Essential and non-essential elements in biological samples of inhabitants residing in Nenets Autonomous Okrug of the Russian Arctic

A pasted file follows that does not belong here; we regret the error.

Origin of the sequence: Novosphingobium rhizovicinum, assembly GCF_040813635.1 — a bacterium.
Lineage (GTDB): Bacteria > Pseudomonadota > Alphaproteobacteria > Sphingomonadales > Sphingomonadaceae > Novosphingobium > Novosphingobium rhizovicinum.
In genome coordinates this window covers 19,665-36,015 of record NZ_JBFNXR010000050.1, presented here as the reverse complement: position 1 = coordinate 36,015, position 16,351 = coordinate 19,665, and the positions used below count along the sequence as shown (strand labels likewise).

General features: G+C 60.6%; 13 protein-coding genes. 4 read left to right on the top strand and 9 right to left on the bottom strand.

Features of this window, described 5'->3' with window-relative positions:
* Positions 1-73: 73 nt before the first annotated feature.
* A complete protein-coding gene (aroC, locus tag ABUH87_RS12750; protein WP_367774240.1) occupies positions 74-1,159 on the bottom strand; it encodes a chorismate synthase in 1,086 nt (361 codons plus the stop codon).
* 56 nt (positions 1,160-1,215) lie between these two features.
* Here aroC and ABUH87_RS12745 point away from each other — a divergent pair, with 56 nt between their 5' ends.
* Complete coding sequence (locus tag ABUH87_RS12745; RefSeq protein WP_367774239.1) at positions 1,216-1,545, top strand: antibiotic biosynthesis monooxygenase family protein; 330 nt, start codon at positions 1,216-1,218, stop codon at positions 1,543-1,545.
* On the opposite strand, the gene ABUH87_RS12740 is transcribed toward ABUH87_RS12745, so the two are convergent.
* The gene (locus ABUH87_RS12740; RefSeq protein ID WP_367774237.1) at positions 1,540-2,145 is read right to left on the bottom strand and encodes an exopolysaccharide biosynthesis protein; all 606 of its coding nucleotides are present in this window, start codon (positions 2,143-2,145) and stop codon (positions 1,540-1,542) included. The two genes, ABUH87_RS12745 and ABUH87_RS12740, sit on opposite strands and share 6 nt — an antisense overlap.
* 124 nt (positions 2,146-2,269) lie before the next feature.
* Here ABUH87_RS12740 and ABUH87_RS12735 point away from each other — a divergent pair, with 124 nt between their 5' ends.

Exposure of Arctic residents to environmental pollutants is an emerging public health problem receiving little global attention. The objective of this study was to assess whole blood concentrations of nine selected essential (Co, Cu, Mn, Se, Zn) and non-essential (As, Cd, Hg, Pb) elements among Nenets and non-Nenets adult residents of the Nenets Autonomous Okrug (NAO) living in seven coastal and inland settlements. Urine was collected in two settlements for assessment of iodine status. Altogether 297 whole blood and 68 urine samples were analysed by inductively coupled mass spectrometry and the accuracy of the measurements was assessed by use of human whole blood and urine quality control materials. Several essential and non-essential showed significant variations in whole blood concentrations characterized by gender, population group and locality. Cd levels among non-Nenets non-smokers (0.19 µg/L) indicated a dietary intake at a natural global background level. Hg concentrations in whole blood show that not more than 10% of women in the fertile age had a Hg intake above the EFAS’s recommendation. The Pb concentrations were in the range of, or partly exceeding reference values for increased risk of nephrotoxicity, and there is a need for a continued effort to reduce Pb exposure among the population groups in NAO. With high prevalence of obesity among the Nenets and non-Nenets population, a high prevalence of Fe-deficiency among menstruating women (<50 years) (37.2%) and a lower I status than recommended by WHO, these nutritional dependent components deserve further attention.